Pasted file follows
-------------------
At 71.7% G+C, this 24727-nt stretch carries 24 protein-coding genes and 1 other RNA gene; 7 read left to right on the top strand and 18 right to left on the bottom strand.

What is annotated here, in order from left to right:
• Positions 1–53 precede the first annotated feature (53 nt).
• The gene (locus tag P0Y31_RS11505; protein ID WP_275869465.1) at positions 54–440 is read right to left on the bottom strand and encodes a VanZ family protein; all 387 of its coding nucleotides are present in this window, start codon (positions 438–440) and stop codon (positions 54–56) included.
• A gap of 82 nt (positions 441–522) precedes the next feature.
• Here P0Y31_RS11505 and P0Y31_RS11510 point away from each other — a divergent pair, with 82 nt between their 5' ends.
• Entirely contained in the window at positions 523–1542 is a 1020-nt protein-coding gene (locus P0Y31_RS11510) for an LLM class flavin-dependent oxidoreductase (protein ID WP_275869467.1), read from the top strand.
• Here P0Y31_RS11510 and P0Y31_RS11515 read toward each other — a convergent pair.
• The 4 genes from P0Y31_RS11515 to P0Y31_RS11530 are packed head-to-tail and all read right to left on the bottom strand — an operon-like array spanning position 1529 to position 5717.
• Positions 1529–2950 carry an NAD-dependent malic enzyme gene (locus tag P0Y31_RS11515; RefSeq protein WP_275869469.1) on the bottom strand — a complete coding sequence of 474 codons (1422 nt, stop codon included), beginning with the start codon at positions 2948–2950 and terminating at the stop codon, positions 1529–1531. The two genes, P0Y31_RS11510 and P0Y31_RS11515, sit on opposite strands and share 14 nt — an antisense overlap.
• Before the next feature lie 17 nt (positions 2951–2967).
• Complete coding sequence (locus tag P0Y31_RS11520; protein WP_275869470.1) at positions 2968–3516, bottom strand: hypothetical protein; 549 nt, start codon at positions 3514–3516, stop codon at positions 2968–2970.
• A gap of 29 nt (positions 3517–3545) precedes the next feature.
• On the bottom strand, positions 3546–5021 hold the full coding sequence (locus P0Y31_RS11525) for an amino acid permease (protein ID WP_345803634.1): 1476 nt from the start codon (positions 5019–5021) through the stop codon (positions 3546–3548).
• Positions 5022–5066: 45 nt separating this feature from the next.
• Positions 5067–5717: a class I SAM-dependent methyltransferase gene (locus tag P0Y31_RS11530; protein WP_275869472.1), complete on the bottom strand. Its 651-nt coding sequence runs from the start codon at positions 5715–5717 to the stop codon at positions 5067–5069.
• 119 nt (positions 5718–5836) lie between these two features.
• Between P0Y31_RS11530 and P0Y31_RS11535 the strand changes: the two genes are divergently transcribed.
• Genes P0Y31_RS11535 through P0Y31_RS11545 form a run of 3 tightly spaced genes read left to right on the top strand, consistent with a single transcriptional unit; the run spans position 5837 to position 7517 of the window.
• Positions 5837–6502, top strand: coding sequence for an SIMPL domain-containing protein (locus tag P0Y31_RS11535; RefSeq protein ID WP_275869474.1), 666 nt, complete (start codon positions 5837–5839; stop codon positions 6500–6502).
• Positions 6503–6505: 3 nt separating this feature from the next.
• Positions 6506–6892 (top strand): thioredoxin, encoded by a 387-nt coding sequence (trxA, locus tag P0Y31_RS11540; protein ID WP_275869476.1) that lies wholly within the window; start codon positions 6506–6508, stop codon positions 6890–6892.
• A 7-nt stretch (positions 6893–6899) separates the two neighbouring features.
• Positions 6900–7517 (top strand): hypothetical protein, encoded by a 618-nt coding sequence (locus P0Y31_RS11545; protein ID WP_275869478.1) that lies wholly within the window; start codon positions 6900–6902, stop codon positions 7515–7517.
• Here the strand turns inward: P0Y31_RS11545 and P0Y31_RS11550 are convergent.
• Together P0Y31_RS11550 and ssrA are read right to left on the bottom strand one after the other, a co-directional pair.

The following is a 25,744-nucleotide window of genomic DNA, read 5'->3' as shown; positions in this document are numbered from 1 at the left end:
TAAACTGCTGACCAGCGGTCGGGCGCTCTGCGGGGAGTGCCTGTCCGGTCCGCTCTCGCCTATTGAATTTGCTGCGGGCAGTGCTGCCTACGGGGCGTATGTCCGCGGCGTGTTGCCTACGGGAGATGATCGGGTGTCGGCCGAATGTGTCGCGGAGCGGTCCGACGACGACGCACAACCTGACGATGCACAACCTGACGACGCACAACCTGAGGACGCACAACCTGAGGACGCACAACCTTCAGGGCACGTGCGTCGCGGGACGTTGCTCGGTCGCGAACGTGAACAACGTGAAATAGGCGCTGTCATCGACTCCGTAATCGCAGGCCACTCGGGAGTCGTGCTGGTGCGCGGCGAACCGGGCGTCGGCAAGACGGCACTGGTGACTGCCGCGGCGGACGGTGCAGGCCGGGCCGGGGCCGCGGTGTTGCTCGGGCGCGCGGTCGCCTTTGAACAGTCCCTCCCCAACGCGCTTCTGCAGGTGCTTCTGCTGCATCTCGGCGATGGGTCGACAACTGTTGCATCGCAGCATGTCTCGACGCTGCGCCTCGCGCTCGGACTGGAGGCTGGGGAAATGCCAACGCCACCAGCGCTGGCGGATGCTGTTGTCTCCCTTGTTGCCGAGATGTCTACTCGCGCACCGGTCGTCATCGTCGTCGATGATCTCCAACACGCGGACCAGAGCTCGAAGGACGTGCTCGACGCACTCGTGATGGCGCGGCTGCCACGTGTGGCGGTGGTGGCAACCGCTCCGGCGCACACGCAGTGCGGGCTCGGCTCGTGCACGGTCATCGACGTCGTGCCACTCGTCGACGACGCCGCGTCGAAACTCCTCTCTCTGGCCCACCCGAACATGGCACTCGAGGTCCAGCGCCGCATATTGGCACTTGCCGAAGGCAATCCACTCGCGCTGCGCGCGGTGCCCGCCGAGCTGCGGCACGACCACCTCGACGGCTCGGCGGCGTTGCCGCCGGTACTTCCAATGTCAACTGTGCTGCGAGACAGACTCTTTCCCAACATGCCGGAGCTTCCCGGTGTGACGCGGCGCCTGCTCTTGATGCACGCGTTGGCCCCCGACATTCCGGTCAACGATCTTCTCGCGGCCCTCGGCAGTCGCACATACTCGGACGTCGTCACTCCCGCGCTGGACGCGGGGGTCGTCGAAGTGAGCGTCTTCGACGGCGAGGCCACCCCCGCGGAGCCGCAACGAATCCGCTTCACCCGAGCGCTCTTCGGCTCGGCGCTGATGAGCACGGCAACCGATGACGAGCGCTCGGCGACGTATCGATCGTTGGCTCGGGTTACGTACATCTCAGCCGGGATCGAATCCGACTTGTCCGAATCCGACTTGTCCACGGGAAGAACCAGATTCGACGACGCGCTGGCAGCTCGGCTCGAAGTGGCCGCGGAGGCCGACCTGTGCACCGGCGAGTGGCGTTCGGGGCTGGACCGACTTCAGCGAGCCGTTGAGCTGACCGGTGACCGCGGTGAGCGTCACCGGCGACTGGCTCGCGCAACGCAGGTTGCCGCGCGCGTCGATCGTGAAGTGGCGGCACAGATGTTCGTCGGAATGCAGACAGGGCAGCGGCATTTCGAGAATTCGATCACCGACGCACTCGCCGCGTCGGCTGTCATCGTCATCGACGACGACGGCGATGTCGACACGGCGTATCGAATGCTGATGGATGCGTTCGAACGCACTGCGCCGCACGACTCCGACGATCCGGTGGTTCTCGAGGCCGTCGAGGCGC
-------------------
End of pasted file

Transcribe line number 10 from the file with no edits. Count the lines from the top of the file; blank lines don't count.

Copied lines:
• Positions 1529–2950 carry an NAD-dependent malic enzyme gene (locus tag P0Y31_RS11515; RefSeq protein WP_275869469.1) on the bottom strand — a complete coding sequence of 474 codons (1422 nt, stop codon included), beginning with the start codon at positions 2948–2950 and terminating at the stop codon, positions 1529–1531. The two genes, P0Y31_RS11510 and P0Y31_RS11515, sit on opposite strands and share 14 nt — an antisense overlap.